The marbles were taken by Lord Elgin in the early 19th century when he was the British ambassador to the Ottoman Empire, and have been the subject of a long-running dispute over where they should be displayed.
The Greek prime minister has called for the sculptures to be transferred on many occasions, even offering to loan other treasures to the British Museum in exchange.
A spokesperson for the Parthenon Project, a campaign advocating for the return of the marbles, hailed the talks as a “positive sign” that a “win-win solution” to the centuries-old debate is possible.
It comes after Mr Osborne said there was a “deal to be done” to share the Parthenon Marbles with Greece.
A British Museum spokesperson said: “The British Museum has publicly called for a new Parthenon partnership with Greece and we’ll talk to anyone, including the Greek government, about how to take that forward.
“As the chair of trustees said last month, we operate within the law and we’re not going to dismantle our great collection as it tells a unique story of our common humanity. But we are seeking new positive, long-term partnerships with countries and communities around the world, and that of course includes Greece.”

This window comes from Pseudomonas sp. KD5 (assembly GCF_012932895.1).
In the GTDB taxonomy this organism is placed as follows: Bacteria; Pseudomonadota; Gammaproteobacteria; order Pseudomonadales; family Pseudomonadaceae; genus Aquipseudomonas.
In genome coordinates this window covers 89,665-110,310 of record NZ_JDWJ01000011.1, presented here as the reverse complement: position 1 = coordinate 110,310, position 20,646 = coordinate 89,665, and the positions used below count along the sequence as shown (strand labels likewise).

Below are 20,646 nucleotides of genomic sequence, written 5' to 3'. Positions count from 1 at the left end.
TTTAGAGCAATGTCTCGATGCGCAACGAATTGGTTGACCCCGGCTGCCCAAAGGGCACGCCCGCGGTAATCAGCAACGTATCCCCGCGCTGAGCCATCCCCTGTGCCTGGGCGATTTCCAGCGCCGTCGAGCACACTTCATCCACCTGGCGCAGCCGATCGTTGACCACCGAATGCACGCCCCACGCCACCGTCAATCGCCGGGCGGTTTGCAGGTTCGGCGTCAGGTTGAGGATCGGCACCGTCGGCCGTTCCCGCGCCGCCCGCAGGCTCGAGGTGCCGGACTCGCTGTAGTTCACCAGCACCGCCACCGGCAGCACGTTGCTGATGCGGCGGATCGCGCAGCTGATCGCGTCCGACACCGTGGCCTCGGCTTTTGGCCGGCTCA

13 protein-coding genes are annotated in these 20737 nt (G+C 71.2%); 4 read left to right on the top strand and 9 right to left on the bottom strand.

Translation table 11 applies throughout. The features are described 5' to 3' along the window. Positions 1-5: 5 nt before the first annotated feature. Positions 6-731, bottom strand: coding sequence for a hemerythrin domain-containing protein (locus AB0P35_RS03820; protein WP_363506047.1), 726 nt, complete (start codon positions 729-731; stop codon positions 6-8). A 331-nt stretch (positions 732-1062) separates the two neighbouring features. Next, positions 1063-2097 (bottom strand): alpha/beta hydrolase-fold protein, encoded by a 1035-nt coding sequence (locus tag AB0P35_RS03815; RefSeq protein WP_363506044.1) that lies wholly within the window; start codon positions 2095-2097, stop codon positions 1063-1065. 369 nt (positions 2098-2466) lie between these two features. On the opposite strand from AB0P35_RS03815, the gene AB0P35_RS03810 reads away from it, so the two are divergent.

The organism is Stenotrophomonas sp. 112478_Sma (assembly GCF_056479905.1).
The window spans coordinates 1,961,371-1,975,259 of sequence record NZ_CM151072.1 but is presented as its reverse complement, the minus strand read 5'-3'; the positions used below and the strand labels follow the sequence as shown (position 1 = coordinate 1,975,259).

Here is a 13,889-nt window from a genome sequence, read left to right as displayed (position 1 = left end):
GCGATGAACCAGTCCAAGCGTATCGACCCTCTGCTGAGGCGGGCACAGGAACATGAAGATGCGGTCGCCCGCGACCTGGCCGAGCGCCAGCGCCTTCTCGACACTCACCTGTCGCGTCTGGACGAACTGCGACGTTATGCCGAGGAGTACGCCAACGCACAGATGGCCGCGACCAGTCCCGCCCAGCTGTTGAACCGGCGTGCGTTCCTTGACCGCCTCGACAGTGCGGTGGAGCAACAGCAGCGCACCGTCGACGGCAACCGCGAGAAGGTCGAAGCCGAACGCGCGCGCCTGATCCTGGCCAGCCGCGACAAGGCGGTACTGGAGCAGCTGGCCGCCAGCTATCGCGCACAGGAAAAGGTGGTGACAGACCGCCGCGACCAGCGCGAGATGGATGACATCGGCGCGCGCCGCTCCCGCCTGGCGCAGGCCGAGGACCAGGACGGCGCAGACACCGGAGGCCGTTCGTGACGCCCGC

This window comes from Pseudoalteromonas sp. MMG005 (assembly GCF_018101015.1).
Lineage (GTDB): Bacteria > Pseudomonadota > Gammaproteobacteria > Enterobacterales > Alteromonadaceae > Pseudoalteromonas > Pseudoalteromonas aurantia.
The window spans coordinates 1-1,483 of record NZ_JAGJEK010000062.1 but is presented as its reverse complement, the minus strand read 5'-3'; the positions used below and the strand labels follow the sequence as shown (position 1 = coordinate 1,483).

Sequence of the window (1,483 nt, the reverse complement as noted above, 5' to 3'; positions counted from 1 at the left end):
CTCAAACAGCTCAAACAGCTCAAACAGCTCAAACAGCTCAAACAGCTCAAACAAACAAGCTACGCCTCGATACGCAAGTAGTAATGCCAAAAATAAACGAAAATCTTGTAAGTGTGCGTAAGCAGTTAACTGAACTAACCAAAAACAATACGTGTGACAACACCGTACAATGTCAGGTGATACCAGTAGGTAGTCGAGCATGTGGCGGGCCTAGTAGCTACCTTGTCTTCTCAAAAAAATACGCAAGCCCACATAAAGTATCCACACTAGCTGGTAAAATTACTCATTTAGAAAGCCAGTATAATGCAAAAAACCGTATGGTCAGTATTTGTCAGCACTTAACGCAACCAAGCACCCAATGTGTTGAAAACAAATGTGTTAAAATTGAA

A spokesperson for the Parthenon Project said: “With widespread support for reunification amongst both the Greek and British public, and constructive dialogue going on based on mutual trust, a solution to this long-standing issue is finally within reach.
“We have argued for a deal that is beneficial to both Greece and Britain, centred on a cultural partnership between the two countries. This would see the British Museum continue in its role as a ‘museum of the world’ displaying magnificent Greek artefacts as part of rotating exhibits, with the Parthenon Sculptures reunited in their rightful home in Athens.”
LONDON (AP) — The British Museum has pledged not to dismantle its collection, following a report that the institution’s chairman has held secret talks with Greece’s prime minister over the return of the Parthenon Sculptures, also known as the Elgin Marbles.
The report by the Greek newspaper Ta Nea is the latest twist in the long-running dispute over ownership of the ancient sculptures, which originally stood on the Acropolis in Athens and have been a centerpiece of the British Museum’s collection since 1816.
Ta Nea reported Saturday that negotiations between museum Chairman George Osborne and Greek Prime Minister Kyriakos Mitsotakis have been taking place since November 2021 and are at an advanced stage.
While the museum didn’t deny that talks have taken place, a spokesman refused to discuss the specifics of the Ta Nea story. The museum said it was prepared to “talk to anyone, including the Greek government” about a new Parthenon “partnership.’’
“As the chair of trustees said last month, we operate within the law and we’re not going to dismantle our great collection as it tells a unique story of our common humanity,” the museum said in a statement released Saturday. “But we are seeking new positive, long-term partnerships with countries and communities around the world, and that of course includes Greece.”